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AutoTrader Withdraws Its IPO Filing

Muted growth and higher debt may be the reasons


AutoTrader has pulled its registration for an IPO. The lead underwriters on the deal included Goldman Sachs (NYSE:GS) and Morgan Stanley (NYSE:MS).

Founded in 1997, AutoTrader has turned into a top online marketing platform for automotive dealers. The company also owns the Kelley Blue Book brand, which provides valuations for cars.

So why pull the IPO? Well, first of all, the growth ramp was a bit ordinary. For the first half of 2012, revenues climbed by 15% to $563.1 million, and profits were up 29% to $41.6 million.

Another warning sign was that — last summer — AutoTrader borrowed about $400 million to pay a dividend to its insiders. As a result, the debt load increased to $1.3 billion.

It’s true that AutoTrader generates enough cash flow to handle this debt. But the company has fierce competitors, which could put pressure on margins. And that could make it tougher to meet the ongoing debt payments.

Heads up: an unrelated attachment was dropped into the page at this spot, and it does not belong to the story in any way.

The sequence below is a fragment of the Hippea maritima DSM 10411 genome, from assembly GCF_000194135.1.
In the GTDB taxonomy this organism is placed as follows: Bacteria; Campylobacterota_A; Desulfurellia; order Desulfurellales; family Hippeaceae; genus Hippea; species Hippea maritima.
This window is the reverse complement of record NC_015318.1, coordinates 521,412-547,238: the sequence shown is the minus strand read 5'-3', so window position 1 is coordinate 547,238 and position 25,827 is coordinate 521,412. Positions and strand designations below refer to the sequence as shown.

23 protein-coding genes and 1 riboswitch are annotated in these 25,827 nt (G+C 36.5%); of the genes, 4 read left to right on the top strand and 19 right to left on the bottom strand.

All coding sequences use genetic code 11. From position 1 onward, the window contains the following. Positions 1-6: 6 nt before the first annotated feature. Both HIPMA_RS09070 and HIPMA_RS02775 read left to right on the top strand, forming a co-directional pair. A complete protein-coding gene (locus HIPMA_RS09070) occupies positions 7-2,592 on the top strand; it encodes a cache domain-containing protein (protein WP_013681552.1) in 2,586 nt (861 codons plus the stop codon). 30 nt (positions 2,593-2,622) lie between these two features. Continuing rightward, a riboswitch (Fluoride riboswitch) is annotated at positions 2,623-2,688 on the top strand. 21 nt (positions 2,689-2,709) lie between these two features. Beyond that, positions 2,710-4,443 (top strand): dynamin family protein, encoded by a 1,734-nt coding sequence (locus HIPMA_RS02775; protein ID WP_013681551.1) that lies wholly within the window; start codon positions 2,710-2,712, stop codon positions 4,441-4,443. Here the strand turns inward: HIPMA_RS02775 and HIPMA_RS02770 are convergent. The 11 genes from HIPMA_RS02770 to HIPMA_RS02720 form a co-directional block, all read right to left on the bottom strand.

Tom Taulli runs the InvestorPlace blog IPO Playbook, a site dedicated to the hottest news and rumors about initial public offerings. He is also the author of “How to Create the Next Facebook” and “High-Profit IPO Strategies: Finding Breakout IPOs for Investors and Traders.” Follow him on Twitter at @ttaulli. As of this writing, he did not hold a position in any of the aforementioned securities.

Article printed from InvestorPlace Media,

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